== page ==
What Software Development Taught the Marketing World

hand-drawn marketing chartIf you’ve spent any time around great web developers, you’ve probably heard something about agile development. Scrum, sprints, and rapid iterations — these terms might sound like “tech talk,” but they’re actually the language of productivity — one that we can all learn in order to market companies more efficiently while focusing on customer experience and creating value.

What is Agile Marketing?

A philosophy based on the principles of agile software development, agile marketing is all about meeting the needs of customers by adapting quickly to change.

Agile marketing values small experiments and measuring results for hard data, rather than planning long, expansive “big-bang” campaigns based on opinions and conventions. It’s about process — keeping lines of communication open between all levels of a company to encourage constant feedback and increase responsiveness to that data.

But Why?

Because! That’s why. Just kidding — it’s a very important question. With so many different schools of thought on how to best organize marketing departments, it’s critical to ferret out exactly how agile marketing can benefit your organization, if at all.

One of the biggest benefits to this approach is the ability to quickly respond to changing needs. Marketing today changes on a dime — you have to be constantly ready to solve problems and provide solutions to your customers.  Because of the collaboration between sales, business and marketing in an agile organization, those changes are more easily and more consistently communicated, meaning you don’t get bogged down in a broken game of telephone with important feedback.

In addition to this, the agile approach requires prioritization by those requesting marketing work. Anyone who has worked in an agency or an in-house marketing department knows you’re usually thrown a bunch of requests from a client with no idea on what’s most important. When you ask the requestor to help you prioritize, the answer is always “They’re ALL important.” Agile marketing demands that the requestor look at resources available (like employee time) and decide how those resources should be utilized.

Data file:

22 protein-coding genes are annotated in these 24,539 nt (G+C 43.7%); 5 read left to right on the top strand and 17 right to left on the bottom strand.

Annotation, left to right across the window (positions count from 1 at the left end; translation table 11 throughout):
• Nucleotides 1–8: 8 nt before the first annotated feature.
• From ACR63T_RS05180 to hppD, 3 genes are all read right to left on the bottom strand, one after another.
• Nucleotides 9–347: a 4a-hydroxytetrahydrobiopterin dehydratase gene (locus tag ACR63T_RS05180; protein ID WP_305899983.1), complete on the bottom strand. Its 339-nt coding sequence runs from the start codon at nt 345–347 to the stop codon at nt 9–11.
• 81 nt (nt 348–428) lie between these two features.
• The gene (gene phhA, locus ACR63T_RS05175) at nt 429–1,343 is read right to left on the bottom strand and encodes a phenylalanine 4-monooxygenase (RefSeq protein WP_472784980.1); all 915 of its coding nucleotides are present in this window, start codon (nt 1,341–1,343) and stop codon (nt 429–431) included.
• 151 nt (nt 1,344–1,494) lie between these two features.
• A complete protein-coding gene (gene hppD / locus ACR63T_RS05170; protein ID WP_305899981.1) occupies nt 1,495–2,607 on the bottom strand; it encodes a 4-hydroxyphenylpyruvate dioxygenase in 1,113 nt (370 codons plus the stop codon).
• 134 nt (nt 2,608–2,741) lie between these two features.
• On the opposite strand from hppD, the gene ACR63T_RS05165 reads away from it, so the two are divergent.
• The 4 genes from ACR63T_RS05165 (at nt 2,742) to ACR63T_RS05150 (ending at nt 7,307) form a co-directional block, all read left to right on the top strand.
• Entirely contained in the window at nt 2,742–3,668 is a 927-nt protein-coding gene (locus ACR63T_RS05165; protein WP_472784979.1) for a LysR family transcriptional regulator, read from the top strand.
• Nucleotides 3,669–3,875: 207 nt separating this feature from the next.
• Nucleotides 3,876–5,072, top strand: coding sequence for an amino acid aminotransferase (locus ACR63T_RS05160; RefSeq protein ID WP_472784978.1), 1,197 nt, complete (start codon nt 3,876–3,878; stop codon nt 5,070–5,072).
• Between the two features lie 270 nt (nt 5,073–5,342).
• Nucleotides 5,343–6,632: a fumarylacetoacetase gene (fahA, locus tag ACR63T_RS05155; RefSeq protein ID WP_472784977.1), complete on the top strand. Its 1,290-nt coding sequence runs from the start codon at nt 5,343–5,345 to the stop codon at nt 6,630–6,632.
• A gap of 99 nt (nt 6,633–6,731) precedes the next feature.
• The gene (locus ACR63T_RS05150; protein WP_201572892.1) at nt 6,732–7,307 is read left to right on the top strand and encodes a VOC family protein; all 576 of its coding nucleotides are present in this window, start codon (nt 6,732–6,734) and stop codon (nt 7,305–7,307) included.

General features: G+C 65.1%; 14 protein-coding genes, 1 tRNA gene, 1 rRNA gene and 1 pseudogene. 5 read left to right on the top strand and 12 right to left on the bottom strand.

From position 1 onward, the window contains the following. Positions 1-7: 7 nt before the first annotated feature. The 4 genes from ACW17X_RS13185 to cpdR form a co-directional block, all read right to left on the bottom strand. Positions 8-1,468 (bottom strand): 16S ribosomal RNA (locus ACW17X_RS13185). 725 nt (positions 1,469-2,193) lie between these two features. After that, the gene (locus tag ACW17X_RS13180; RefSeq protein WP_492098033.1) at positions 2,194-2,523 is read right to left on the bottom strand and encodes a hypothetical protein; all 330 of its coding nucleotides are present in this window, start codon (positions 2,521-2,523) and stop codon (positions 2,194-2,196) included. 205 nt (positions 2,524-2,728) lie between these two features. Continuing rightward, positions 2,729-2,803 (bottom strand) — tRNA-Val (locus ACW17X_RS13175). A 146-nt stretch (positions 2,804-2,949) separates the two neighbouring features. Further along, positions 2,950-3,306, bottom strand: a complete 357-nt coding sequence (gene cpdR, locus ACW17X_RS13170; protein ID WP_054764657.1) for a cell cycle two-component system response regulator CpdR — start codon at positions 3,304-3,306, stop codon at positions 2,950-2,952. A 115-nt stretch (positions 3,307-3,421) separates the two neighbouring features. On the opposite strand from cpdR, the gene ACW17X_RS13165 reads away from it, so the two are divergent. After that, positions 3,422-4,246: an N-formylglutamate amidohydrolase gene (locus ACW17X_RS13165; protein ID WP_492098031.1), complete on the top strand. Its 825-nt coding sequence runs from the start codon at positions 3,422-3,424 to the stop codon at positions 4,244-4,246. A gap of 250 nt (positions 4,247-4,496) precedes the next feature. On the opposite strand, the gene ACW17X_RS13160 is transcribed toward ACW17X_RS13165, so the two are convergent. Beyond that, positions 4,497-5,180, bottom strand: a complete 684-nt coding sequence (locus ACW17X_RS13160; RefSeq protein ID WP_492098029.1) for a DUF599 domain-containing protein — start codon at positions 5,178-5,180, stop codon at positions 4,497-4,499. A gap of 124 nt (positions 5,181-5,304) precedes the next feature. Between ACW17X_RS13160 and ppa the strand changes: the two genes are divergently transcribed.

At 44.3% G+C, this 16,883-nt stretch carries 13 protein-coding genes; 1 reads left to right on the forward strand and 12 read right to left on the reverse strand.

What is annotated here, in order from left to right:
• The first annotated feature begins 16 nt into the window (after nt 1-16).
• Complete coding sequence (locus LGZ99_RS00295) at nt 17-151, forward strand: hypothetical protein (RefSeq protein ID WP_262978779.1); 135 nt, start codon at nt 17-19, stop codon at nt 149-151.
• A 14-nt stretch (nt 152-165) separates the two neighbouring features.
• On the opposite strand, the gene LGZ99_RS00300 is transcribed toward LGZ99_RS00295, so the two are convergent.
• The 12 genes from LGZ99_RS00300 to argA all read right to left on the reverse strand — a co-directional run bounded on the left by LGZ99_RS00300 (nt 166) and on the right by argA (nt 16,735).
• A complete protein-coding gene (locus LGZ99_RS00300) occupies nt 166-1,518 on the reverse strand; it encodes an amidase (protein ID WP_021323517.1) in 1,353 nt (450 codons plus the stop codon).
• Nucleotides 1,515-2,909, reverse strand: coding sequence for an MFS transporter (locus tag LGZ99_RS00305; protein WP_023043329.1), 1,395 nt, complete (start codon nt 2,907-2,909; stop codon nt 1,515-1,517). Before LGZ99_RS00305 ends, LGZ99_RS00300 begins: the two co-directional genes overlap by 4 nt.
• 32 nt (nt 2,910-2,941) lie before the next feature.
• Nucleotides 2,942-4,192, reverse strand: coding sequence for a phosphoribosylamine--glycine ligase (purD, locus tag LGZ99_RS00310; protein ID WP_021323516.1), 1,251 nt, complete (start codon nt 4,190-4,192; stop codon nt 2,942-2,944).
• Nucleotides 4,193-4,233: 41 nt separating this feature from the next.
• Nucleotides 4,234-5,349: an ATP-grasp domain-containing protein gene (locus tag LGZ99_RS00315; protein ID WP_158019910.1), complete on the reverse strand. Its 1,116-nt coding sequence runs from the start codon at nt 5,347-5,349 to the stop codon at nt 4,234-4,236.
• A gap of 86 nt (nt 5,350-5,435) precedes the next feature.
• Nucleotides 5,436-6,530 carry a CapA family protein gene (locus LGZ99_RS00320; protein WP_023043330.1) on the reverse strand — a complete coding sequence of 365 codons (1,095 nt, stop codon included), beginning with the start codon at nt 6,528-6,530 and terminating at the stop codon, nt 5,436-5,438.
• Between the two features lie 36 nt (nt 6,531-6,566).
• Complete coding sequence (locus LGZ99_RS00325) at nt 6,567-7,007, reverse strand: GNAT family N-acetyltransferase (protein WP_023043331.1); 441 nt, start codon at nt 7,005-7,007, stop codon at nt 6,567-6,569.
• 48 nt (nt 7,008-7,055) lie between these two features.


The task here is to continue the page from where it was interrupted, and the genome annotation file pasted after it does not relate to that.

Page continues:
Finally, agile marketing is much more measurable. Running small experiments that test campaigns to see what people respond to, rather than a couple of blockbuster campaigns, can give clear, consistent data to quantify your strategy’s effectiveness.

Is Agile Marketing for You?

Only you can decide! Agile marketing is a growing approach, with many companies adopting this method and finding out ways to apply its principles to their business. If you’re looking for a way your organization can be more adaptable and communicate needs better, then it may be for you.

 

Image credit goes to Julian Partridge.

 

Sarah Gabbart is an expert in helping companies find their voice. A firm believer in the power of human-friendly business copy, she strives to make even the most complicated stories engaging. Sarah brings over a decade of industry-diverse experience in copywriting, corporate communications, and small-business management to the GlobalWrites team, and enjoys a regular contributor role at Houstonia Magazine.